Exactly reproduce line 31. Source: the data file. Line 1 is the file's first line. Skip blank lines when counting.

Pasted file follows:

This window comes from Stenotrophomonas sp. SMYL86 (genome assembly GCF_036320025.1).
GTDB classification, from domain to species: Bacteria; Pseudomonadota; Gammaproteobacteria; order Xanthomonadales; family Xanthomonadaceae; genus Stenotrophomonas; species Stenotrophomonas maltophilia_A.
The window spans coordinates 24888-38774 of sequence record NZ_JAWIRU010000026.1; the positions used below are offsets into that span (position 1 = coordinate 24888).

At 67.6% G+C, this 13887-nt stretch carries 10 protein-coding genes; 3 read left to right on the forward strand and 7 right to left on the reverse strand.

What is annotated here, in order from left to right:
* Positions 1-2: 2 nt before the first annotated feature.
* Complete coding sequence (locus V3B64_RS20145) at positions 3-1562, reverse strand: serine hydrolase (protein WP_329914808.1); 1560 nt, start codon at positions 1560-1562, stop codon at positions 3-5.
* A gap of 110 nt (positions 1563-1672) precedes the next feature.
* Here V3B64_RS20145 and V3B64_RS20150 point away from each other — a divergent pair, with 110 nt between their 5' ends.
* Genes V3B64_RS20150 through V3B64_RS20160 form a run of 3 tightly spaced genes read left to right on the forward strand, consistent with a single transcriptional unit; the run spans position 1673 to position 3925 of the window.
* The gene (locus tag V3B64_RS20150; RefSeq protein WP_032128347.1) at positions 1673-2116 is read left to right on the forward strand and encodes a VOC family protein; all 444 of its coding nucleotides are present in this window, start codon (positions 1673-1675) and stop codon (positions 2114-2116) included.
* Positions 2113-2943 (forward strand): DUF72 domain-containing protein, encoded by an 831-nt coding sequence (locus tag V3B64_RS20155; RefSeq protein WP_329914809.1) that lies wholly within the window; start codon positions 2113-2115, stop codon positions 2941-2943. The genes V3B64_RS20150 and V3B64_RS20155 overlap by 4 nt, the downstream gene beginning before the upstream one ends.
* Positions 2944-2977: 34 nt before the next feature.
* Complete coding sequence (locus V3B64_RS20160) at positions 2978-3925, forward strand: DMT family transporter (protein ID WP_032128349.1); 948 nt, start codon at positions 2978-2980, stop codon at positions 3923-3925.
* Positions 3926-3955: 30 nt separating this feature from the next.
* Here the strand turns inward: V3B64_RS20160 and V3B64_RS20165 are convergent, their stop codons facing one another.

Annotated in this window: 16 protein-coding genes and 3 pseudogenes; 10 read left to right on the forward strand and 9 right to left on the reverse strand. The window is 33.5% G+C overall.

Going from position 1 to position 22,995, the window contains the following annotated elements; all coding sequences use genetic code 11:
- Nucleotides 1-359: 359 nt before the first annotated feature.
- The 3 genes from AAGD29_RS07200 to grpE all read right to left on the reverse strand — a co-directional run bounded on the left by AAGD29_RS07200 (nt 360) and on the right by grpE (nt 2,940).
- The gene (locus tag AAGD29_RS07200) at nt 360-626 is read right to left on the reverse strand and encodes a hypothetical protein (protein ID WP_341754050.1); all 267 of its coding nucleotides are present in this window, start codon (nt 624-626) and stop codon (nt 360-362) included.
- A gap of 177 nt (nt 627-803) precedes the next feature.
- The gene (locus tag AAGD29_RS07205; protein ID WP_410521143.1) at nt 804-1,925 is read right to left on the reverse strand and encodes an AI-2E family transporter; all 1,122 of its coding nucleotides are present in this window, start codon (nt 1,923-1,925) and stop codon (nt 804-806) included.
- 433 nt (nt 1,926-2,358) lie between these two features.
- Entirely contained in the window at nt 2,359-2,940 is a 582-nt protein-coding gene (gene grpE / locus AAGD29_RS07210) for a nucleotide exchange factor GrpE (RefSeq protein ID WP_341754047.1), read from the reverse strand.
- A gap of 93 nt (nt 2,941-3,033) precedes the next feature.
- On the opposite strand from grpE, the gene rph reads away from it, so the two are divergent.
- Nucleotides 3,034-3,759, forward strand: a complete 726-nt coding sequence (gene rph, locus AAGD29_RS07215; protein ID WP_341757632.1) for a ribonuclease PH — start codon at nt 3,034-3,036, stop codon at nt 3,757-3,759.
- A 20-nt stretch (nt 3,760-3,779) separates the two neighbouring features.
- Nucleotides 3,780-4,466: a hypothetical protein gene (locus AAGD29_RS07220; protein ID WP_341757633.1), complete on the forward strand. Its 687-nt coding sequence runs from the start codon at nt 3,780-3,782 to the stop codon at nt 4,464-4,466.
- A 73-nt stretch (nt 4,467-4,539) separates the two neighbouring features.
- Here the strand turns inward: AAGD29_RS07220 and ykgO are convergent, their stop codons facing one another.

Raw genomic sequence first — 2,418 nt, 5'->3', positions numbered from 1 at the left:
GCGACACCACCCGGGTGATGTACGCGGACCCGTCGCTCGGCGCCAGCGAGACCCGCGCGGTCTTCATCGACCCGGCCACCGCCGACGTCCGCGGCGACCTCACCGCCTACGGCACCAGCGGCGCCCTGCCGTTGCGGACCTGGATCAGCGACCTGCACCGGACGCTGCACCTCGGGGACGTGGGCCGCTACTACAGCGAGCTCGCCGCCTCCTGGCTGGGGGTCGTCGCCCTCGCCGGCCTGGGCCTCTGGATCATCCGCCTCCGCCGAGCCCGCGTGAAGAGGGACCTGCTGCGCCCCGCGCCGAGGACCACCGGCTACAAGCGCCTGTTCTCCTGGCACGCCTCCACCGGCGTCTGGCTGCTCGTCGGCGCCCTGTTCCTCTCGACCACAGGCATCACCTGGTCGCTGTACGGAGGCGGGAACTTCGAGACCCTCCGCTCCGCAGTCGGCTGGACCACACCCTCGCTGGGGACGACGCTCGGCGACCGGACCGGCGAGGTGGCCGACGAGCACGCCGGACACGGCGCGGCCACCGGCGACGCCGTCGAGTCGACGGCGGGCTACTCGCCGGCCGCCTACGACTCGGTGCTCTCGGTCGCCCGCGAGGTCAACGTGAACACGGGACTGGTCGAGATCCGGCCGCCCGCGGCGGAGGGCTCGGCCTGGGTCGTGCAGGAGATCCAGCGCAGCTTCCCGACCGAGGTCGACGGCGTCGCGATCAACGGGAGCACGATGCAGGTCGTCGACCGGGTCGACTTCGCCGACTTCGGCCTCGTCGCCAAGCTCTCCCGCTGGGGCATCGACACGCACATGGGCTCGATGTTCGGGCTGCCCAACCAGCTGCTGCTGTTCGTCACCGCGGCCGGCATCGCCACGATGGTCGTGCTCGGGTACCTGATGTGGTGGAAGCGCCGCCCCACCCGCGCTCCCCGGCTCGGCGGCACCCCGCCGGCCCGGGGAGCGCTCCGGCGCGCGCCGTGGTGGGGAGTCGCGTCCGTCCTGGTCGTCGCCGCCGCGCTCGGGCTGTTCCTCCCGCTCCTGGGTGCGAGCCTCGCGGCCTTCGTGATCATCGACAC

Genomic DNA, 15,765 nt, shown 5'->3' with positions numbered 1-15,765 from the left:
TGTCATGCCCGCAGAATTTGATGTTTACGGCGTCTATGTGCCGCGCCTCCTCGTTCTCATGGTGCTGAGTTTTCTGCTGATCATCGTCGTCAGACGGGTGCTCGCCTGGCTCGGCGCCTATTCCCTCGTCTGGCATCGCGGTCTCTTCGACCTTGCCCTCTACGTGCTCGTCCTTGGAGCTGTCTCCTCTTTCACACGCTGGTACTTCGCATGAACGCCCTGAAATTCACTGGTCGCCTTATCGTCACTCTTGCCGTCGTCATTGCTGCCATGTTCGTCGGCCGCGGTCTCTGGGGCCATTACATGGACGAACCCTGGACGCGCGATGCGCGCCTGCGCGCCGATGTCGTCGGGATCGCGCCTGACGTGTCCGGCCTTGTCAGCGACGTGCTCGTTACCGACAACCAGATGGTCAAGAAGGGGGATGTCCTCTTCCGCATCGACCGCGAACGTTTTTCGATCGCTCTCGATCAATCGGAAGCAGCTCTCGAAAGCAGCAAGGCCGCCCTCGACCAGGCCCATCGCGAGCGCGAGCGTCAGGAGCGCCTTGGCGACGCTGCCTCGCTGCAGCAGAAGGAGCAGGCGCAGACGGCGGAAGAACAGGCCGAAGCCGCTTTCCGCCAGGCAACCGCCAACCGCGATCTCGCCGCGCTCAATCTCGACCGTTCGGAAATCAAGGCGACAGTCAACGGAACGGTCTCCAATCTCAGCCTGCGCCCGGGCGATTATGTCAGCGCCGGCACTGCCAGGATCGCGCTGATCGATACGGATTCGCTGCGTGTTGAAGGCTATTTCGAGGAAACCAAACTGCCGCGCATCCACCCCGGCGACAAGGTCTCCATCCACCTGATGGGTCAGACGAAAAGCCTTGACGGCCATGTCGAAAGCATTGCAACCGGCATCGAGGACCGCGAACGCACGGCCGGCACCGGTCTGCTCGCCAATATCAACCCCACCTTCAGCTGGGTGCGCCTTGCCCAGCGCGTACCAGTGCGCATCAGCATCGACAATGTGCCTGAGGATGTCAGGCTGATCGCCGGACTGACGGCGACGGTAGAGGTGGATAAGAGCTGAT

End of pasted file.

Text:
- A 73-nt stretch (nt 4,467-4,539) separates the two neighbouring features.